The Journal of Policy Analysis and Management (JPAM) is pleased to announce the winners of this year’s Raymond Vernon Memorial Award: Daphna Bassok of The University of Virginia, Thomas S. Dee of Stanford University, and Scott Latham of Princeton University for their paper: The Effects of Accountability Incentives in Early Childhood Education The paper was first published in the Fall 2019 Issue, Volume 38, Issue 4 of JPAM
In light of the strong evidence that high-quality early child education (ECE) programs have the potential to narrow achievement gaps and improve children’s life trajectories, policymakers have increasingly focused their efforts on improving the quality of ECE programs at scale. A central component of these efforts has been a policy innovation called Quality Rating and Improvement Systems (QRIS) that has been adopted by nearly all U.S. states. QRIS are accountability systems that seek to drive, at scale, improvements in ECE quality. Despite their emergence as one of the most important and widely used policy lever, there had been no investigation of the impact of QRIS on quality and performance measures of ECE programs. Bassok, Dee, and Latham (2019) provide the first empirical evidence on the impact of these programs using data from North Carolina, a state with a mature QRIS. In a regression discontinuity design, the authors examine how assignment to a lower quality rating influenced subsequent outcomes of ECE programs. They find that programs responded to a lower quality rating with comparative performance gains, including improvement on a multi-faceted measure of classroom quality. Programs assigned to a lower star rating also experienced enrollment declines, which is consistent with the hypothesis that parents responded to information about program quality by selectively enrolling away from programs with lower ratings. These effects were concentrated among programs that faced higher levels of competition from nearby providers. Taken together, this study provides the first causally credible evidence on the key incentive mechanisms by which QRIS is expected to improve the quality of early childhood programs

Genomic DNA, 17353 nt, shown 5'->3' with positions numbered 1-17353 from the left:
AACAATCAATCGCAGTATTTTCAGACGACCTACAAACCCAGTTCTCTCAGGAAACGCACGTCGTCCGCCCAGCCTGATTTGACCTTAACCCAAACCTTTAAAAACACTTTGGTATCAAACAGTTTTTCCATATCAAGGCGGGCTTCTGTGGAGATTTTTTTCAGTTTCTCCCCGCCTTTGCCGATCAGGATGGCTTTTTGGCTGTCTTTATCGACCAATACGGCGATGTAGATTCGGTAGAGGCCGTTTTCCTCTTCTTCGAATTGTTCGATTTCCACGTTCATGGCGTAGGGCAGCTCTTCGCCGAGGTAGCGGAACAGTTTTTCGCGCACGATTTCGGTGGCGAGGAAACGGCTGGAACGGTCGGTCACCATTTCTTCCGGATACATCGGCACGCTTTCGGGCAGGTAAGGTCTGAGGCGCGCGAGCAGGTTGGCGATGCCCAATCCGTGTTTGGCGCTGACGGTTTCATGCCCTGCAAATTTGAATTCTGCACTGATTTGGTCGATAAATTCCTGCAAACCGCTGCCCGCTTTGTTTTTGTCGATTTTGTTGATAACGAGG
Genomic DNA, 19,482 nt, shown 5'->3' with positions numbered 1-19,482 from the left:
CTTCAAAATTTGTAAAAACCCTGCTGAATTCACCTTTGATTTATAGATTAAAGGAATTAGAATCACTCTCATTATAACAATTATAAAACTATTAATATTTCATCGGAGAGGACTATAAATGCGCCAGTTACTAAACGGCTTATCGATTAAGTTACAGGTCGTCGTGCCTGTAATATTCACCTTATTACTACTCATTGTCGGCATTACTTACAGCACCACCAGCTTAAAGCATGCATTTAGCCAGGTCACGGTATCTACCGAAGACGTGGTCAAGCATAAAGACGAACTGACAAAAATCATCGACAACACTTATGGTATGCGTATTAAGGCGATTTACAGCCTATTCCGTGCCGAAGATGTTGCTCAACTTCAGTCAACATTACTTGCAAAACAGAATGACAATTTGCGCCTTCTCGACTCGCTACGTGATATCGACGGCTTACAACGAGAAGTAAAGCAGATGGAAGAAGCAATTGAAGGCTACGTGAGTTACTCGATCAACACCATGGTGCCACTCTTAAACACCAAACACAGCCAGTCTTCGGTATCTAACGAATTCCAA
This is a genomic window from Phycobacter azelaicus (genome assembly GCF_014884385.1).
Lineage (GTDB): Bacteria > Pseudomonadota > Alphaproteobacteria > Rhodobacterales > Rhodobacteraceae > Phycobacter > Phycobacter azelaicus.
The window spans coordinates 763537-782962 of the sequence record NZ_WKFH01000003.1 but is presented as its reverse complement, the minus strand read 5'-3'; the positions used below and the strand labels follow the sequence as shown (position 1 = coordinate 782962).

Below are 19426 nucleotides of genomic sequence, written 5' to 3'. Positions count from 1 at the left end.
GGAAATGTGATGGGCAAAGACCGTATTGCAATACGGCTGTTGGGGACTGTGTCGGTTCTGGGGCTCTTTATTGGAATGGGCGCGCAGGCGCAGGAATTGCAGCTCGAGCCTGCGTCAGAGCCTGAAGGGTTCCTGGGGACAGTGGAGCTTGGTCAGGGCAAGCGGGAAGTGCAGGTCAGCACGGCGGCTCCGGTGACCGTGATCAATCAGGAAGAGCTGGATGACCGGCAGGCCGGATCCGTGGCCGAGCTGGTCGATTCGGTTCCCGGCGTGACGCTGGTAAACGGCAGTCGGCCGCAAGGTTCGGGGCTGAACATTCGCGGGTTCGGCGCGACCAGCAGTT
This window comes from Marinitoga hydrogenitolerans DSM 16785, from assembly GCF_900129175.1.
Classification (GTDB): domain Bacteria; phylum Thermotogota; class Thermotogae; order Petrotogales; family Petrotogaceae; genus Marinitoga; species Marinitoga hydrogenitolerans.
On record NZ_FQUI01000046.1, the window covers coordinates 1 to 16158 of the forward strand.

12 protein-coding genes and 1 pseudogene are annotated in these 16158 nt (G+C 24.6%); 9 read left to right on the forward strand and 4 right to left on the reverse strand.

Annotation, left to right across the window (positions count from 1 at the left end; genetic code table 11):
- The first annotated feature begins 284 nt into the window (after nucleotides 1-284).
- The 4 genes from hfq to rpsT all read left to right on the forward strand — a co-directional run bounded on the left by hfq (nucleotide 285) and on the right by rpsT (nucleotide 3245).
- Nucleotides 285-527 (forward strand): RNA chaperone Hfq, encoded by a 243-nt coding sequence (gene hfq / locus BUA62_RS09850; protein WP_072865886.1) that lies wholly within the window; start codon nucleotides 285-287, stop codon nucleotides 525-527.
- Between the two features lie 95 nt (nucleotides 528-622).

Daphna Bassok is an Associate Professor of Education and Public Policy at the University of Virginia and is also the Associate Director of EdPolicyWorks, a joint collaboration between the Curry School of Education and the Frank Batten School of Leadership and Public Policy. Her research addresses early childhood education policy, with a particular focus on the impacts of policy interventions on the well-being of low-income children. Bassok holds a Ph.D. in the Economics of Education, a M.A. in Economics and a M.A. in Policy Analysis and Evaluation, all from Stanford University.
Thomas Dee is the Barnett Family Professor of Education at Stanford University, where he also directs the John W. Gardner Center for Youth and Their Communities. His research is focused around Economics and Education, Educational Policy, Poverty and Inequality and Technology and Education. Dee holds a Ph.D. and an M.A. in Economics from the University of Maryland, and a B.A. in Economics with the Concentration in Public Policy, from Swarthmore College.
Scott Latham is Associate Research Scholar, Education Research Section (ERS) at the Woodrow Wilson School of Public & International Affairs. His research is focused on issues of racial/ethnic and socioeconomic inequality, and particularly in issues of quality and access in the early childhood setting. Latham holds a Ph.D. in Education Policy and a Master of Public Policy, both from the University of Virginia, and a B.A. in Psychology from Lafayette College.
The Vernon Memorial Award, created by the Association for Public Policy Analysis and Management (APPAM) in 1985, seeks to annually recognize excellence in research through the selection of a paper published in the current volume of JPAM. This year’s selection committee was comprised of Tom Dee (Stanford) (chair) along with Stephen Bell (Westat), Sanya Carley (Indiana), and Laura Wherry (UCLA). Tom Dee is a co-author in the paper that won the award, but he excused himself from rating of his paper.
The 2019 Raymond Vernon Memorial Award will be presented at the Membership Breakfast on Friday, November 8, during the 2019 APPAM Fall Research Conference in Denver. A list of previous winners, and more information about this award, can be found here.